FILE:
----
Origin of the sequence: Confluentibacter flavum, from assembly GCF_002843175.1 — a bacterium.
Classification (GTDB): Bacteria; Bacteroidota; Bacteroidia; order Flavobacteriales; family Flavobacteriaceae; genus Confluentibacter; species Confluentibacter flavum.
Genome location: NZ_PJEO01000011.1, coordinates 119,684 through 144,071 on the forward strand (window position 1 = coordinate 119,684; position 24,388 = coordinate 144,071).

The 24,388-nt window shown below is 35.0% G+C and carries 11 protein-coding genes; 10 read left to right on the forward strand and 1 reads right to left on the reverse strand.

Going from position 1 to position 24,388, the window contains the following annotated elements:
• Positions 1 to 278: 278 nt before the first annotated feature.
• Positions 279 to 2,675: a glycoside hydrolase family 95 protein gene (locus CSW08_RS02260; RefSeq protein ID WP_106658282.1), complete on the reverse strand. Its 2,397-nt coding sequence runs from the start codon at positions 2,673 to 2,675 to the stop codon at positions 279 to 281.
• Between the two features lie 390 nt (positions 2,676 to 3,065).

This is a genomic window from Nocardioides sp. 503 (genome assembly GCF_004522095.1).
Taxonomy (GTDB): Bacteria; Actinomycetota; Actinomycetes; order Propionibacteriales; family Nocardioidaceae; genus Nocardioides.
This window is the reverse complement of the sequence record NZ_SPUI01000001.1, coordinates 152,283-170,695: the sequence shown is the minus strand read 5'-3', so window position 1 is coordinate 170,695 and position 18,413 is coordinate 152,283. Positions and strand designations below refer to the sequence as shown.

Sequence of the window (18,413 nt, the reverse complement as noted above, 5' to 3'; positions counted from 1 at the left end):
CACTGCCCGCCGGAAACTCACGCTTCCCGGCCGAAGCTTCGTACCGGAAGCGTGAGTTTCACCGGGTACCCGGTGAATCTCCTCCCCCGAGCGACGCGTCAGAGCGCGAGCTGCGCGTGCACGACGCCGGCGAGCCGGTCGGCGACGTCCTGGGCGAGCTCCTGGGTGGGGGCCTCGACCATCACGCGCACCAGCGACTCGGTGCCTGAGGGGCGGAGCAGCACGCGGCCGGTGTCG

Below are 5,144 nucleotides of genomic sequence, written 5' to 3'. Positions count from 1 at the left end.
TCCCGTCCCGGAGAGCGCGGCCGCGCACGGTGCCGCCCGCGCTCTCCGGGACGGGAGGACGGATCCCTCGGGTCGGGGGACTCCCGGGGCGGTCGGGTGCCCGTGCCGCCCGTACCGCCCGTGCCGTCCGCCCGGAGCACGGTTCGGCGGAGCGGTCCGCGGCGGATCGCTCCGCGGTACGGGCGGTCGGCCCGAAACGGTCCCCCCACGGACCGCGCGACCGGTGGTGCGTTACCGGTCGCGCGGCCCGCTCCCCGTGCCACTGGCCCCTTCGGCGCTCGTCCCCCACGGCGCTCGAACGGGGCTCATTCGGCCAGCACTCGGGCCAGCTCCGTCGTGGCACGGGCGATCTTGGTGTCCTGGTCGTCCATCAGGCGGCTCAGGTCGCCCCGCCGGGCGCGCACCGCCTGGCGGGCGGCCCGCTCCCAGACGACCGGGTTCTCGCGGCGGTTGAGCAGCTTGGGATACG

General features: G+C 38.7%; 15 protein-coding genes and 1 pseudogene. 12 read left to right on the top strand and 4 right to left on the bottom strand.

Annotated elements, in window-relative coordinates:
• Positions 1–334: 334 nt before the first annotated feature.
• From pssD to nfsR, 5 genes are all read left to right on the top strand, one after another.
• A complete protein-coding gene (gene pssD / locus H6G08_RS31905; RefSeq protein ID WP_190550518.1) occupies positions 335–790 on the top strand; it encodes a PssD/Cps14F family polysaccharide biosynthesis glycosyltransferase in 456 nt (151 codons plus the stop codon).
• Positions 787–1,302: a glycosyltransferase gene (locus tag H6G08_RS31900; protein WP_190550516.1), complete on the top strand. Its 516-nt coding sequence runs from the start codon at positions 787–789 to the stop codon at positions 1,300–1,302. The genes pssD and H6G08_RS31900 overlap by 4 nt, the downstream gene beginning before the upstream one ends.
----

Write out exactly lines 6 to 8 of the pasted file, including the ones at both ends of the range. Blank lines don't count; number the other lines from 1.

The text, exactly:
• Positions 1 to 278: 278 nt before the first annotated feature.
• Positions 279 to 2,675: a glycoside hydrolase family 95 protein gene (locus CSW08_RS02260; RefSeq protein ID WP_106658282.1), complete on the reverse strand. Its 2,397-nt coding sequence runs from the start codon at positions 2,673 to 2,675 to the stop codon at positions 279 to 281.
• Between the two features lie 390 nt (positions 2,676 to 3,065).